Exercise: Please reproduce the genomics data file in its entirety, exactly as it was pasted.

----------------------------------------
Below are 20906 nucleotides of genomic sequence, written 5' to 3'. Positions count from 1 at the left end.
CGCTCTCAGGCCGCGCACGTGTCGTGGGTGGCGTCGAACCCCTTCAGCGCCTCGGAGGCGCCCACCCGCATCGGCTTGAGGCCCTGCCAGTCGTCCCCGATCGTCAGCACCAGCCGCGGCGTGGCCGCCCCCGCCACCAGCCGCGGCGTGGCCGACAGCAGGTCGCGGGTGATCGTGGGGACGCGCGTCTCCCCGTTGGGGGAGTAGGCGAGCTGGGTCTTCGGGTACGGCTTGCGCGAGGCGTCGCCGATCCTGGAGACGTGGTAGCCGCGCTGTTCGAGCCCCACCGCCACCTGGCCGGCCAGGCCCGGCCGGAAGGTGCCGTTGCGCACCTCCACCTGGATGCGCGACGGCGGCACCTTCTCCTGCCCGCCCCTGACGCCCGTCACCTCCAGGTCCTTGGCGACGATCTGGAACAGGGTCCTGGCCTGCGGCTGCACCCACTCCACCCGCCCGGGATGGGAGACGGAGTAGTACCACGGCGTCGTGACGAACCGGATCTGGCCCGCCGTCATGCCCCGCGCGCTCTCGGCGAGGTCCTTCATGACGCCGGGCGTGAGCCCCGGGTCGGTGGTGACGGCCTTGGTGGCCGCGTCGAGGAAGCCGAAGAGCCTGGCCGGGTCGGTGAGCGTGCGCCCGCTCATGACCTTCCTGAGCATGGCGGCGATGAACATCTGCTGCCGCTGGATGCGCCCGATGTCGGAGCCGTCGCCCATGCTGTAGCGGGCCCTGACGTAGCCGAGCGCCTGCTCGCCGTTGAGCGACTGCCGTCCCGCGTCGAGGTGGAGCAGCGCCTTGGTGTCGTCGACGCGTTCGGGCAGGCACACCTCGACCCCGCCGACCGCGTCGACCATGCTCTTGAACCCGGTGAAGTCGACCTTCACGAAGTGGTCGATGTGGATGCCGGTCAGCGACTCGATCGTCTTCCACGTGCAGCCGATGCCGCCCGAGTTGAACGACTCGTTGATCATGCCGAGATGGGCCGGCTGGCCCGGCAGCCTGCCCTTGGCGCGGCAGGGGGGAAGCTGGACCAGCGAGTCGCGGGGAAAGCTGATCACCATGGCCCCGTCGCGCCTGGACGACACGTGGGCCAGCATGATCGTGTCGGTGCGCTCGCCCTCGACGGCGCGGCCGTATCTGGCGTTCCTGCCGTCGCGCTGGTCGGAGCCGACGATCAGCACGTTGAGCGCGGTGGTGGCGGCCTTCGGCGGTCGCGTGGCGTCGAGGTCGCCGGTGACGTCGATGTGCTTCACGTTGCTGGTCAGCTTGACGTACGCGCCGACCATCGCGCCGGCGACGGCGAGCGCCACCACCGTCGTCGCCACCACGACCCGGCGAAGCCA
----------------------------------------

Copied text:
Below are 20906 nucleotides of genomic sequence, written 5' to 3'. Positions count from 1 at the left end.
CGCTCTCAGGCCGCGCACGTGTCGTGGGTGGCGTCGAACCCCTTCAGCGCCTCGGAGGCGCCCACCCGCATCGGCTTGAGGCCCTGCCAGTCGTCCCCGATCGTCAGCACCAGCCGCGGCGTGGCCGCCCCCGCCACCAGCCGCGGCGTGGCCGACAGCAGGTCGCGGGTGATCGTGGGGACGCGCGTCTCCCCGTTGGGGGAGTAGGCGAGCTGGGTCTTCGGGTACGGCTTGCGCGAGGCGTCGCCGATCCTGGAGACGTGGTAGCCGCGCTGTTCGAGCCCCACCGCCACCTGGCCGGCCAGGCCCGGCCGGAAGGTGCCGTTGCGCACCTCCACCTGGATGCGCGACGGCGGCACCTTCTCCTGCCCGCCCCTGACGCCCGTCACCTCCAGGTCCTTGGCGACGATCTGGAACAGGGTCCTGGCCTGCGGCTGCACCCACTCCACCCGCCCGGGATGGGAGACGGAGTAGTACCACGGCGTCGTGACGAACCGGATCTGGCCCGCCGTCATGCCCCGCGCGCTCTCGGCGAGGTCCTTCATGACGCCGGGCGTGAGCCCCGGGTCGGTGGTGACGGCCTTGGTGGCCGCGTCGAGGAAGCCGAAGAGCCTGGCCGGGTCGGTGAGCGTGCGCCCGCTCATGACCTTCCTGAGCATGGCGGCGATGAACATCTGCTGCCGCTGGATGCGCCCGATGTCGGAGCCGTCGCCCATGCTGTAGCGGGCCCTGACGTAGCCGAGCGCCTGCTCGCCGTTGAGCGACTGCCGTCCCGCGTCGAGGTGGAGCAGCGCCTTGGTGTCGTCGACGCGTTCGGGCAGGCACACCTCGACCCCGCCGACCGCGTCGACCATGCTCTTGAACCCGGTGAAGTCGACCTTCACGAAGTGGTCGATGTGGATGCCGGTCAGCGACTCGATCGTCTTCCACGTGCAGCCGATGCCGCCCGAGTTGAACGACTCGTTGATCATGCCGAGATGGGCCGGCTGGCCCGGCAGCCTGCCCTTGGCGCGGCAGGGGGGAAGCTGGACCAGCGAGTCGCGGGGAAAGCTGATCACCATGGCCCCGTCGCGCCTGGACGACACGTGGGCCAGCATGATCGTGTCGGTGCGCTCGCCCTCGACGGCGCGGCCGTATCTGGCGTTCCTGCCGTCGCGCTGGTCGGAGCCGACGATCAGCACGTTGAGCGCGGTGGTGGCGGCCTTCGGCGGTCGCGTGGCGTCGAGGTCGCCGGTGACGTCGATGTGCTTCACGTTGCTGGTCAGCTTGACGTACGCGCCGACCATCGCGCCGGCGACGGCGAGCGCCACCACCGTCGTCGCCACCACGACCCGGCGAAGCCA